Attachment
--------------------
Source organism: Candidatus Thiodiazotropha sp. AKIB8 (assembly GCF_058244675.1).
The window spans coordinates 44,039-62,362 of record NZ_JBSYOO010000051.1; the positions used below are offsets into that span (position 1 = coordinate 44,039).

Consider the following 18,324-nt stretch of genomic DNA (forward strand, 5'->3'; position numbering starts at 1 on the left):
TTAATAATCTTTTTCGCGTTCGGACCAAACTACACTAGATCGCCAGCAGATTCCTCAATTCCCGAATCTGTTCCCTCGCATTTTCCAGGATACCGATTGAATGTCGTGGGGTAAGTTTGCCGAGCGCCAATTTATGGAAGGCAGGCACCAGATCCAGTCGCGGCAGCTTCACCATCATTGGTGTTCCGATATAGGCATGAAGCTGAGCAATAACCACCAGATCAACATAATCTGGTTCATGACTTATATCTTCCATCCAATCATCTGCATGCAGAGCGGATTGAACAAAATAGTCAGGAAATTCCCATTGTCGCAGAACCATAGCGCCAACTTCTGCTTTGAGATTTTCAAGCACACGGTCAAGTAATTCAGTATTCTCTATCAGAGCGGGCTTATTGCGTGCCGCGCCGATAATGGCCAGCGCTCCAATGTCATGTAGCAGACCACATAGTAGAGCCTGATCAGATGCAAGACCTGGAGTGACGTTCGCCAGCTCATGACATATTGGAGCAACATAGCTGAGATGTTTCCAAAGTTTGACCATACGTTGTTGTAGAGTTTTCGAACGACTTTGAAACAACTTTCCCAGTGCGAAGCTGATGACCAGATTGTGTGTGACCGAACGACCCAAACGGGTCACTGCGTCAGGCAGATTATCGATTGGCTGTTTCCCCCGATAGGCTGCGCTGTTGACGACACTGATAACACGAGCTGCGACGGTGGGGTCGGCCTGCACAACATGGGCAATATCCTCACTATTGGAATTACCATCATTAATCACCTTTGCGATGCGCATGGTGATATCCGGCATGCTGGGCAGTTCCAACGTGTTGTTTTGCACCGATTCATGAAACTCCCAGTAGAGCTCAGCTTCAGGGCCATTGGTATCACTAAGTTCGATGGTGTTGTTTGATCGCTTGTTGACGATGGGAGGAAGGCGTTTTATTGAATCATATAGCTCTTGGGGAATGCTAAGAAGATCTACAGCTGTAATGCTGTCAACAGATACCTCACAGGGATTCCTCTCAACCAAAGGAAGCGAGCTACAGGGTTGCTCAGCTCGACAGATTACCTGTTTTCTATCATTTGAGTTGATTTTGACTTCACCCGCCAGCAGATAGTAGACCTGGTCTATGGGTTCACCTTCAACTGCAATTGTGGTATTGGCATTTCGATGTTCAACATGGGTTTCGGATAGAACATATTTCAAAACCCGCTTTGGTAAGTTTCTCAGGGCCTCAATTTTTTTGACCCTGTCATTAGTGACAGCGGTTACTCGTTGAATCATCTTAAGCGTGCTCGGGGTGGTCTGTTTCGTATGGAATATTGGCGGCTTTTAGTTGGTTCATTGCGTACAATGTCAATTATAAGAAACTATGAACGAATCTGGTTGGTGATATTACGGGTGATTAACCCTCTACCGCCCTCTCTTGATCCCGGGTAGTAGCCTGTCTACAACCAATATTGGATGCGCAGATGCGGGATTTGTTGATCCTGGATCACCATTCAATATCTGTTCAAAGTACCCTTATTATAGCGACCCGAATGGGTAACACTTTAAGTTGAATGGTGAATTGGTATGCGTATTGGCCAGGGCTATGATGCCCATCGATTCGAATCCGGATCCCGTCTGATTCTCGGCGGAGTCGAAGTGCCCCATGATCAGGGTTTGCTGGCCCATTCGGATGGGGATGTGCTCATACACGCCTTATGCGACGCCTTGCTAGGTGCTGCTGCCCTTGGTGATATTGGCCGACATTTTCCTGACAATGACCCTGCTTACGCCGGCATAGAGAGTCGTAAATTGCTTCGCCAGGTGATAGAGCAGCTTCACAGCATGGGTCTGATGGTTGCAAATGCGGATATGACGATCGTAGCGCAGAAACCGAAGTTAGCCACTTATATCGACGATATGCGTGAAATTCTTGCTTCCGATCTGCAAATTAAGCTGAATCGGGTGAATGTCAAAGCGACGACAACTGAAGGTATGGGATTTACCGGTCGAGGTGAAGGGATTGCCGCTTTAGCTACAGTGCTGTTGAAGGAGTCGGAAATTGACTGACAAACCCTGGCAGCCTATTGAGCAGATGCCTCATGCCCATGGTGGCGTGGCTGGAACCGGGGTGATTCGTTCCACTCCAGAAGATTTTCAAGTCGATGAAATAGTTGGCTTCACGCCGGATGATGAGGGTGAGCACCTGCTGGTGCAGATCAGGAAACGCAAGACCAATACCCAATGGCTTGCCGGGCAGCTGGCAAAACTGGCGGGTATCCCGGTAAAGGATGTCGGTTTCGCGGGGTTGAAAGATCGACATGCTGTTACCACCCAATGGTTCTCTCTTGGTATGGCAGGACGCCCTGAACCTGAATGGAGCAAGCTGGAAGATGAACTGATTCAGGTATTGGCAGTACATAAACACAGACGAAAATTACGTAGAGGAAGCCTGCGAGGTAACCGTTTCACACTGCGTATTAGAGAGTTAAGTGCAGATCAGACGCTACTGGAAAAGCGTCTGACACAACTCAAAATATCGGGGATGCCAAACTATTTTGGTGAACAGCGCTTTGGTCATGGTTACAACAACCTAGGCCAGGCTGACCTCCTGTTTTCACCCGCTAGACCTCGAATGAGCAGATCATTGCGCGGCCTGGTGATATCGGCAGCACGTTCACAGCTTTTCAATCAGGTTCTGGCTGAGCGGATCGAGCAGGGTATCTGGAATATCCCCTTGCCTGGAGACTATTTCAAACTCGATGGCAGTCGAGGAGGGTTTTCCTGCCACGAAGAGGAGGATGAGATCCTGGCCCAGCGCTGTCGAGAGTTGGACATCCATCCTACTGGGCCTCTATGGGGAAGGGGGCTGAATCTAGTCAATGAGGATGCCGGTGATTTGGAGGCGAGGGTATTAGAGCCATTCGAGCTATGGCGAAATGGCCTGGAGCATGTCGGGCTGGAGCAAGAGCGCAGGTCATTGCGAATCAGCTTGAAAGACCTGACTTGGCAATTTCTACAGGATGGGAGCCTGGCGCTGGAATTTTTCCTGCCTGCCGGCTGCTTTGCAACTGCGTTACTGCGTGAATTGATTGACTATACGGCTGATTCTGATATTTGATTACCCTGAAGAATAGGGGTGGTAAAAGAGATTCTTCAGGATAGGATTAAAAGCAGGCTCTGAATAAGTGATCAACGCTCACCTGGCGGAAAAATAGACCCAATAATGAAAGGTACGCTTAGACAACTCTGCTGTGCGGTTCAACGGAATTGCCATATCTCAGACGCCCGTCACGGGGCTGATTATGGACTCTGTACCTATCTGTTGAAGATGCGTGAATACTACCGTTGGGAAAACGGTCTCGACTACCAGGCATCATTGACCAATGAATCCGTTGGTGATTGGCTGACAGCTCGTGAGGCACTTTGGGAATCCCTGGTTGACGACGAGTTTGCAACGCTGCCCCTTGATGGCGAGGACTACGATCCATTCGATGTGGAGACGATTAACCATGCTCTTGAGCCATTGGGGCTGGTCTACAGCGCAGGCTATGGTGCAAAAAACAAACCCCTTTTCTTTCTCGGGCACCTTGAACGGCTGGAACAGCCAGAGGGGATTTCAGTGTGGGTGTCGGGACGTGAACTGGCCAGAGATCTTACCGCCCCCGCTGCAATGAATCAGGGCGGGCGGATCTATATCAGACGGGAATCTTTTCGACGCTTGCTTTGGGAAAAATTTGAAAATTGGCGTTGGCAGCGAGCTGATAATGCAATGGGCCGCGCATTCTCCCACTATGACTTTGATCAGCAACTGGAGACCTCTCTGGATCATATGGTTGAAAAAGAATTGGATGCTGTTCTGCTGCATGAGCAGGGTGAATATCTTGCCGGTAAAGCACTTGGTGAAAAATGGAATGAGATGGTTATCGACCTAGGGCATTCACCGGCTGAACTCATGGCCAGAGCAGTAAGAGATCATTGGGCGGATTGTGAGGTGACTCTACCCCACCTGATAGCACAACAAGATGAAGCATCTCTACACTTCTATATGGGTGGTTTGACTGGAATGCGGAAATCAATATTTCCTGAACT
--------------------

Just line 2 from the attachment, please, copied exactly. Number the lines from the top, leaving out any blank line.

The window spans coordinates 44,039-62,362 of record NZ_JBSYOO010000051.1; the positions used below are offsets into that span (position 1 = coordinate 44,039).